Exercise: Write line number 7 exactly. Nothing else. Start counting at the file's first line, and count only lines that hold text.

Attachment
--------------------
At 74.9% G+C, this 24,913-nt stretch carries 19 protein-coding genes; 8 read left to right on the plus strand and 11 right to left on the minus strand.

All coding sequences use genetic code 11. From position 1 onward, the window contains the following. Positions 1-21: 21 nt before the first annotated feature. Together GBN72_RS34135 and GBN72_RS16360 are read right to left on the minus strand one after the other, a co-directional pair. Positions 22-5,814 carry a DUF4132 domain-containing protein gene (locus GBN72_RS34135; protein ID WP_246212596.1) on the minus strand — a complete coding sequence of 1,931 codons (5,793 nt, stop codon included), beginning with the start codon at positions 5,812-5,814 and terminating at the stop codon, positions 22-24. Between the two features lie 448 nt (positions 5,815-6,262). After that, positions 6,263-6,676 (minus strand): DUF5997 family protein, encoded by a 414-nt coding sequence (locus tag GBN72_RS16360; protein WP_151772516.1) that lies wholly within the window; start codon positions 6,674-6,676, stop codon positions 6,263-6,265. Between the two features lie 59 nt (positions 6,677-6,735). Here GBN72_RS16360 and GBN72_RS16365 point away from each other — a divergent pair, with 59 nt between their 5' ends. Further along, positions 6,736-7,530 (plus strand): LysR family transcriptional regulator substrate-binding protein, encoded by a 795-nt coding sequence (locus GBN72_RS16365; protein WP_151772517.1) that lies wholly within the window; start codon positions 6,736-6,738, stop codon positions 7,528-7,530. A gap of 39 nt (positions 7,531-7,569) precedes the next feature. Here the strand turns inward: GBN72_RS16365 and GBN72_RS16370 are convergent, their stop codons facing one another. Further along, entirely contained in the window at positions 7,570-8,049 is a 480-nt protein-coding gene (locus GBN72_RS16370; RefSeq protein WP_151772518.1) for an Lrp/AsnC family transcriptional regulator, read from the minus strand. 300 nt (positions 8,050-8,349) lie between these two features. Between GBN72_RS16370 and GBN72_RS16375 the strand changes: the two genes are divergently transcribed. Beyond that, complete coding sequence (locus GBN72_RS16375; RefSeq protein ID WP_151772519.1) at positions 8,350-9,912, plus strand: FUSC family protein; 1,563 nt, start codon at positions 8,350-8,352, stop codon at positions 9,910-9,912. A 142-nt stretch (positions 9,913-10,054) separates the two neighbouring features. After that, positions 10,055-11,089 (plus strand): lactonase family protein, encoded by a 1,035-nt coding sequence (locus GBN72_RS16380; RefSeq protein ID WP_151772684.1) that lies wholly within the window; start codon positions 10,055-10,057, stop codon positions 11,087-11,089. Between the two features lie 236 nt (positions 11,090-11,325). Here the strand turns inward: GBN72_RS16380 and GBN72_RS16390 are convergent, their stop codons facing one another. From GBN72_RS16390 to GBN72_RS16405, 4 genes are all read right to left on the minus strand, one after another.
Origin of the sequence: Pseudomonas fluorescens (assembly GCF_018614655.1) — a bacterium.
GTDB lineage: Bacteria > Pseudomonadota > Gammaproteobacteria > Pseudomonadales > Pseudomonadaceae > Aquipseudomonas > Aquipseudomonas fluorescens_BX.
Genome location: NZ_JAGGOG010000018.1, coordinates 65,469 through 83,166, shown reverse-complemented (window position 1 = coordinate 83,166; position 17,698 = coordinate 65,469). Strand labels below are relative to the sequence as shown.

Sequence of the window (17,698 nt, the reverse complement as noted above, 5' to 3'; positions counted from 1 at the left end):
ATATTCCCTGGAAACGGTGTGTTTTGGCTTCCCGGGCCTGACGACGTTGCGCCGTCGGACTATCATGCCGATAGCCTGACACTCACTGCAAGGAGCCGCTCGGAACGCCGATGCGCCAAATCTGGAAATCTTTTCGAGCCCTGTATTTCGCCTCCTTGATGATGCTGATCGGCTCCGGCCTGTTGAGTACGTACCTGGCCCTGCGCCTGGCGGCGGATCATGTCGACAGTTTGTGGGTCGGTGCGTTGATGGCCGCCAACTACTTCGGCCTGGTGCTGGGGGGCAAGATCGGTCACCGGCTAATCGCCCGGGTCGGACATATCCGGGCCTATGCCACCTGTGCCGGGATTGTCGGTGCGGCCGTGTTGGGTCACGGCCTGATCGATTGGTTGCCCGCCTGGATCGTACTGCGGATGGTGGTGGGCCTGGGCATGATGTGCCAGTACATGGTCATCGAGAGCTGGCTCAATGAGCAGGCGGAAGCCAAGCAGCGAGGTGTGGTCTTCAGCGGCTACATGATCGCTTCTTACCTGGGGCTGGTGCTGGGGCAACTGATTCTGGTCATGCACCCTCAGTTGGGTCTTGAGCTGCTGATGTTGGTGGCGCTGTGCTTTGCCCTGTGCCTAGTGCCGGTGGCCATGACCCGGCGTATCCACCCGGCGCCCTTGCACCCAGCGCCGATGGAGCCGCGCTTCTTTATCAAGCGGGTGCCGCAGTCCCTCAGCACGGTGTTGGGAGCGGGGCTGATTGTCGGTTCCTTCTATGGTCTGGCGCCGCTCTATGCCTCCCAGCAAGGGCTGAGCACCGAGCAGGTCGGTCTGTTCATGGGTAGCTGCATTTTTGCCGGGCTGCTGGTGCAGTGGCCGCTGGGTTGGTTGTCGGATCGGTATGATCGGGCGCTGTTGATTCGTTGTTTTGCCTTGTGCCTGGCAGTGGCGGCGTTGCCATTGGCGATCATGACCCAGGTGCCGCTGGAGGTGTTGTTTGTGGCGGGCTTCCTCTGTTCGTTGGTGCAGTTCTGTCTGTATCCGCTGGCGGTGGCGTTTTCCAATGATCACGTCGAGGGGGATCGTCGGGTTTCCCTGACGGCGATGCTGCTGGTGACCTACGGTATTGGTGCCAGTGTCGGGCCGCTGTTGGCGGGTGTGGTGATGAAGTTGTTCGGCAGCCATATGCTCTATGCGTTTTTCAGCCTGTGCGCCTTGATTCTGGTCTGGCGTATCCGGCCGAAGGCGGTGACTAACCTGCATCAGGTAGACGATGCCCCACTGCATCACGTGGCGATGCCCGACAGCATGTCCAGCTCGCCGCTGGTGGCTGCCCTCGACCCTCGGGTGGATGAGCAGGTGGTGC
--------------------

ATATTCCCTGGAAACGGTGTGTTTTGGCTTCCCGGGCCTGACGACGTTGCGCCGTCGGACTATCATGCCGATAGCCTGACACTCACTGCAAGGAGCCGCTCGGAACGCCGATGCGCCAAATCTGGAAATCTTTTCGAGCCCTGTATTTCGCCTCCTTGATGATGCTGATCGGCTCCGGCCTGTTGAGTACGTACCTGGCCCTGCGCCTGGCGGCGGATCATGTCGACAGTTTGTGGGTCGGTGCGTTGATGGCCGCCAACTACTTCGGCCTGGTGCTGGGGGGCAAGATCGGTCACCGGCTAATCGCCCGGGTCGGACATATCCGGGCCTATGCCACCTGTGCCGGGATTGTCGGTGCGGCCGTGTTGGGTCACGGCCTGATCGATTGGTTGCCCGCCTGGATCGTACTGCGGATGGTGGTGGGCCTGGGCATGATGTGCCAGTACATGGTCATCGAGAGCTGGCTCAATGAGCAGGCGGAAGCCAAGCAGCGAGGTGTGGTCTTCAGCGGCTACATGATCGCTTCTTACCTGGGGCTGGTGCTGGGGCAACTGATTCTGGTCATGCACCCTCAGTTGGGTCTTGAGCTGCTGATGTTGGTGGCGCTGTGCTTTGCCCTGTGCCTAGTGCCGGTGGCCATGACCCGGCGTATCCACCCGGCGCCCTTGCACCCAGCGCCGATGGAGCCGCGCTTCTTTATCAAGCGGGTGCCGCAGTCCCTCAGCACGGTGTTGGGAGCGGGGCTGATTGTCGGTTCCTTCTATGGTCTGGCGCCGCTCTATGCCTCCCAGCAAGGGCTGAGCACCGAGCAGGTCGGTCTGTTCATGGGTAGCTGCATTTTTGCCGGGCTGCTGGTGCAGTGGCCGCTGGGTTGGTTGTCGGATCGGTATGATCGGGCGCTGTTGATTCGTTGTTTTGCCTTGTGCCTGGCAGTGGCGGCGTTGCCATTGGCGATCATGACCCAGGTGCCGCTGGAGGTGTTGTTTGTGGCGGGCTTCCTCTGTTCGTTGGTGCAGTTCTGTCTGTATCCGCTGGCGGTGGCGTTTTCCAATGATCACGTCGAGGGGGATCGTCGGGTTTCCCTGACGGCGATGCTGCTGGTGACCTACGGTATTGGTGCCAGTGTCGGGCCGCTGTTGGCGGGTGTGGTGATGAAGTTGTTCGGCAGCCATATGCTCTATGCGTTTTTCAGCCTGTGCGCCTTGATTCTGGTCTGGCGTATCCGGCCGAAGGCGGTGACTAACCTGCATCAGGTAGACGATGCCCCACTGCATCACGTGGCGATGCCCGACAGCATGTCCAGCTCGCCGCTGGTGGCTGCCCTCGACCCTCGGGTGGATGAGCAGGTGGTGC